Are Smaller Boards Always More Favorable?
While many companies are trending in the direction of smaller numbers on the board, there is some thought that there is still a place for larger boards in heavily regulated industries such as banking and financial services.
Heavy regulation, along with a fluctuating and unstable economy, is a good reason that more is better for some large-cap companies. Larger boards tend to have more diverse thinking and more varied perspectives than boards with smaller numbers. Larger boards also have a stronger array of networking contacts such as customers, clients, creditors and supply services. They also have more access to industry experts such as investment bankers, attorneys and advisors.
Bank of America has taken exception to the GMI report, taking the position that larger boards are more effective in the long run, despite the fact that the performance of Bank of America, with its 15-member board, trails those of its peers by 45%.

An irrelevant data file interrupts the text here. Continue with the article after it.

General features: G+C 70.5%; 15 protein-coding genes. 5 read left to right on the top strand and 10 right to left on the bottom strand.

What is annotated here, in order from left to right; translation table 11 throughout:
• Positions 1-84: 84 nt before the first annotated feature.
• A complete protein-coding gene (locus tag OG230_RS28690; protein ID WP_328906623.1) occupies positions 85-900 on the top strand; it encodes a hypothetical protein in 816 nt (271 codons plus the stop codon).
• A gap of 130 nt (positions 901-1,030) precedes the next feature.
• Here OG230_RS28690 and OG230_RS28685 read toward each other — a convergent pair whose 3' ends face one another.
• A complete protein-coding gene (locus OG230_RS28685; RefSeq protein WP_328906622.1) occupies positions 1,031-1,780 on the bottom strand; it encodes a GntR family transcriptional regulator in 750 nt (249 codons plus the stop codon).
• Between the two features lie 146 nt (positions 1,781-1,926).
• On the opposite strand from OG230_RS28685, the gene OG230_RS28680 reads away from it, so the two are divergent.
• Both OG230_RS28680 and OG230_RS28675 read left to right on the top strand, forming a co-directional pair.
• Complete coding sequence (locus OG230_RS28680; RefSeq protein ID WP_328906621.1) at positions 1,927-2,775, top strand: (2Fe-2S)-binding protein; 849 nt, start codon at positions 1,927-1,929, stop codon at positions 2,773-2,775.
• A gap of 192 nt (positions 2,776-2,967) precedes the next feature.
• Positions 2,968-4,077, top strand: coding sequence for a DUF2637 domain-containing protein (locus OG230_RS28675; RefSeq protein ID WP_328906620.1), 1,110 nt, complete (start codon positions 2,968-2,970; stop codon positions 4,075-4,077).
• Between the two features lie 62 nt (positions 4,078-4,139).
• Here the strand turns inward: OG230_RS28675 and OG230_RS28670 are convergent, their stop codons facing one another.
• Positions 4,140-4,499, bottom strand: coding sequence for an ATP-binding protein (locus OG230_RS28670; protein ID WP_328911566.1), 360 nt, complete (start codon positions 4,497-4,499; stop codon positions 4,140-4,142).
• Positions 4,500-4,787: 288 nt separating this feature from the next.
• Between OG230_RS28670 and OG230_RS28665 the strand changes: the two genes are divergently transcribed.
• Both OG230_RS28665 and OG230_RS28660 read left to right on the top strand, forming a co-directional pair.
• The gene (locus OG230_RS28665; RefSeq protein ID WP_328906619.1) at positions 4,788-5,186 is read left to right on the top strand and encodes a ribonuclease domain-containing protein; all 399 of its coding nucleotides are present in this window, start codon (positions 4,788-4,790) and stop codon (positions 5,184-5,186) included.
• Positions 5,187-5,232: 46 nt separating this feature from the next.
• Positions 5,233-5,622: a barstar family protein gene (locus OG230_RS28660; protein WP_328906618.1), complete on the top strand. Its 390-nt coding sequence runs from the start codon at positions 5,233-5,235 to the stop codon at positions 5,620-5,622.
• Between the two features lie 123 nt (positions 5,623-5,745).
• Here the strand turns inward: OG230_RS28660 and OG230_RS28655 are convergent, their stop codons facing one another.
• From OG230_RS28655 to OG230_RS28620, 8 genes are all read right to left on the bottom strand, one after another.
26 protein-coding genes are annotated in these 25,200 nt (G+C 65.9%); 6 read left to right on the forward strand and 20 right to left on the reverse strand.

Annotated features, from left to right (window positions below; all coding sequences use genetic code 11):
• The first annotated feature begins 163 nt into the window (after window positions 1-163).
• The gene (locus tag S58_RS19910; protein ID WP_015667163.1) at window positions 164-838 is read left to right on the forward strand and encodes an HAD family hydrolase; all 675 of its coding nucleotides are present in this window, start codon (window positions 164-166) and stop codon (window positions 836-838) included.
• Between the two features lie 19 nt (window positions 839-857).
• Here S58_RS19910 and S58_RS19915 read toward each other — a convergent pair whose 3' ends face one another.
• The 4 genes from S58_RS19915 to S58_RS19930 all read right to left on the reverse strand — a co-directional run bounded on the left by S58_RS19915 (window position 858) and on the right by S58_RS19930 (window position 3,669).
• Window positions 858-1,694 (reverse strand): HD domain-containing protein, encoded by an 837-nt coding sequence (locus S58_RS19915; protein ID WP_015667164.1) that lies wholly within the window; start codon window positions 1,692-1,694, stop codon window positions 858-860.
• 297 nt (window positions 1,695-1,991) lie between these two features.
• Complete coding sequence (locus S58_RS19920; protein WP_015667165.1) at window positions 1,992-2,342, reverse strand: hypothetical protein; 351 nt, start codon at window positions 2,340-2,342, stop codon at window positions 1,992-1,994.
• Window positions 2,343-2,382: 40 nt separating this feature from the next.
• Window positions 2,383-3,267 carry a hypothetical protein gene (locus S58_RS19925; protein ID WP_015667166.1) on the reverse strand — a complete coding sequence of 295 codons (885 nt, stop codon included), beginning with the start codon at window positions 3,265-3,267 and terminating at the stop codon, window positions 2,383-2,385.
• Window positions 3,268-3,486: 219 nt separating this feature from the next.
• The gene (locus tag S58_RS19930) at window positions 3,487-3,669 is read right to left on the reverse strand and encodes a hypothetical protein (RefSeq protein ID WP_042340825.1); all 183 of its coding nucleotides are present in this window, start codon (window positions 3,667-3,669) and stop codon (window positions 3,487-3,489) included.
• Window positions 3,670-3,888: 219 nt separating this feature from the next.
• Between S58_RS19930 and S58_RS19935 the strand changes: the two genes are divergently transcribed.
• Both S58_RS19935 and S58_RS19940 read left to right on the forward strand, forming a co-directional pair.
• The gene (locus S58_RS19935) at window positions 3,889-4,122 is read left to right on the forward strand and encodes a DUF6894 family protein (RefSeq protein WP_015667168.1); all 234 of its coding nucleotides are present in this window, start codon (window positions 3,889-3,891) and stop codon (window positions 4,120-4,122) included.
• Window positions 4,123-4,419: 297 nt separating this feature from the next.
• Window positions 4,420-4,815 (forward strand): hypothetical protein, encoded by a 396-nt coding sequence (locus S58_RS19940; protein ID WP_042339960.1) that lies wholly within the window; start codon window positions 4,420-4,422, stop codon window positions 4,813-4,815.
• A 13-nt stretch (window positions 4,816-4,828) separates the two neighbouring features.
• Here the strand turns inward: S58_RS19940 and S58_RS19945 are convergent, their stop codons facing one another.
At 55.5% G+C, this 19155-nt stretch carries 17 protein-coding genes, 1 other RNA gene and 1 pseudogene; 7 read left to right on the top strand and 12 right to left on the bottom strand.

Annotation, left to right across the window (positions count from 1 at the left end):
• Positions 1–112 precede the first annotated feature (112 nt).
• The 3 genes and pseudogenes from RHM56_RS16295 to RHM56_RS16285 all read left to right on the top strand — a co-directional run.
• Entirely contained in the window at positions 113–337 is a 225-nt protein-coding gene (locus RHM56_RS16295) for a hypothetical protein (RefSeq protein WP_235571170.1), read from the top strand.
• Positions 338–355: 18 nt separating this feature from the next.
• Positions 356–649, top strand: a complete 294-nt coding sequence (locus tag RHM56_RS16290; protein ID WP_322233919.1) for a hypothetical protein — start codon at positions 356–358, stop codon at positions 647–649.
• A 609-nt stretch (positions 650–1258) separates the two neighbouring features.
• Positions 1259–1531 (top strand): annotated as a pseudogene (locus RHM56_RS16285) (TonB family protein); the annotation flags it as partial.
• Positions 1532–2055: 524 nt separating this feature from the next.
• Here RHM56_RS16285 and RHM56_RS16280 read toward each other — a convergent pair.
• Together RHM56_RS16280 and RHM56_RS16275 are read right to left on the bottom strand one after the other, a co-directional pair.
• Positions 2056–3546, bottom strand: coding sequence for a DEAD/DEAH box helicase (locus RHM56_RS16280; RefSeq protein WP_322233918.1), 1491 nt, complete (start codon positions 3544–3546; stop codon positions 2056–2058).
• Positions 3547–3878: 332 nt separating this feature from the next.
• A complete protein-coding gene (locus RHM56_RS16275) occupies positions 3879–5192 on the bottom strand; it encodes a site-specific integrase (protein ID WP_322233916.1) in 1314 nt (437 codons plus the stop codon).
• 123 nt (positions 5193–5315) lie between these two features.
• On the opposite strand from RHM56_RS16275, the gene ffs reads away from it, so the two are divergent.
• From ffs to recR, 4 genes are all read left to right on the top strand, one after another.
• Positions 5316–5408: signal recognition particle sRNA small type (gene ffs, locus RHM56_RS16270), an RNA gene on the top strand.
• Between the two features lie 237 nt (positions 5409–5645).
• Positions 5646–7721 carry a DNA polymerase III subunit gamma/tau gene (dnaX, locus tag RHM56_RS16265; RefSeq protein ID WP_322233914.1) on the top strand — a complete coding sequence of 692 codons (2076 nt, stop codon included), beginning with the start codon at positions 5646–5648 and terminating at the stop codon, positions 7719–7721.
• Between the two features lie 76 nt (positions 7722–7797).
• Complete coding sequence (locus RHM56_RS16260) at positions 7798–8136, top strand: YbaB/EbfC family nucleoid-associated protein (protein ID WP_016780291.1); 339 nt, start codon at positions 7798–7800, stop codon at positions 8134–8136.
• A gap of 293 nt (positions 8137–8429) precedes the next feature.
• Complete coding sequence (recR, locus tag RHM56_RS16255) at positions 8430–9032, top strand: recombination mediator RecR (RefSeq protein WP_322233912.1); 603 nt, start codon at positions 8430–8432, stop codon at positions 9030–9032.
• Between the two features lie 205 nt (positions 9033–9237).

Concluding Comments on Board Size and Corporate Governance
When we consider the success of today's corporations that lead with smaller numbers of board directors, along with the GMI survey, it's clear that smaller boards function and perform well on their own. Today's boards may do well to focus on diversity and independence first and give the number of board seats less consideration.
While considering board numbers and composition, boards need to serve the unique needs of their businesses. The company's size, the type of industry, strategic needs and stage in the business cycle all factor into determining the smallest number of board directors that the company needs to still perform at its best. Businesses change over time, and thus, they need to continually evaluate how many directors they truly need.
As major corporations, such as Apple, Netflix, Toyota and Honda, have demonstrated, downsizing the board can be a prudent move.
It's worth mentioning that downsizing a large board can take several years. It's generally best to let it happen through attrition. As current directors retire or their terms expire, the board just doesn't replace them.